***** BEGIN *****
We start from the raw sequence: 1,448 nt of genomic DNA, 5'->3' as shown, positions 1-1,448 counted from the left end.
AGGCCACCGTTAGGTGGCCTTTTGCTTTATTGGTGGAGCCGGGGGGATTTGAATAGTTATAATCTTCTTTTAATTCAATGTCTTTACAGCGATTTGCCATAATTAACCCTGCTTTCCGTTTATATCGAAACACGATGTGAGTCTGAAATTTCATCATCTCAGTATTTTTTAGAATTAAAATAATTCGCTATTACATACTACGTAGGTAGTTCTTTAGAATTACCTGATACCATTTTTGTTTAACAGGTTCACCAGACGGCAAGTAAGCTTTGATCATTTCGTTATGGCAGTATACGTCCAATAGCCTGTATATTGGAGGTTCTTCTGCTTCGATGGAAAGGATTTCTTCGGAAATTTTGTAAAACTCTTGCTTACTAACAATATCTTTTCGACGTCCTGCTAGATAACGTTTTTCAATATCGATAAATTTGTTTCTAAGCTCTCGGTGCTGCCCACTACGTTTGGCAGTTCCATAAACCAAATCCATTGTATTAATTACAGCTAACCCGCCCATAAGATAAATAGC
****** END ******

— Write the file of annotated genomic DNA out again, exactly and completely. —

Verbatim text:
We start from the raw sequence: 1,448 nt of genomic DNA, 5'->3' as shown, positions 1-1,448 counted from the left end.
AGGCCACCGTTAGGTGGCCTTTTGCTTTATTGGTGGAGCCGGGGGGATTTGAATAGTTATAATCTTCTTTTAATTCAATGTCTTTACAGCGATTTGCCATAATTAACCCTGCTTTCCGTTTATATCGAAACACGATGTGAGTCTGAAATTTCATCATCTCAGTATTTTTTAGAATTAAAATAATTCGCTATTACATACTACGTAGGTAGTTCTTTAGAATTACCTGATACCATTTTTGTTTAACAGGTTCACCAGACGGCAAGTAAGCTTTGATCATTTCGTTATGGCAGTATACGTCCAATAGCCTGTATATTGGAGGTTCTTCTGCTTCGATGGAAAGGATTTCTTCGGAAATTTTGTAAAACTCTTGCTTACTAACAATATCTTTTCGACGTCCTGCTAGATAACGTTTTTCAATATCGATAAATTTGTTTCTAAGCTCTCGGTGCTGCCCACTACGTTTGGCAGTTCCATAAACCAAATCCATTGTATTAATTACAGCTAACCCGCCCATAAGATAAATAGC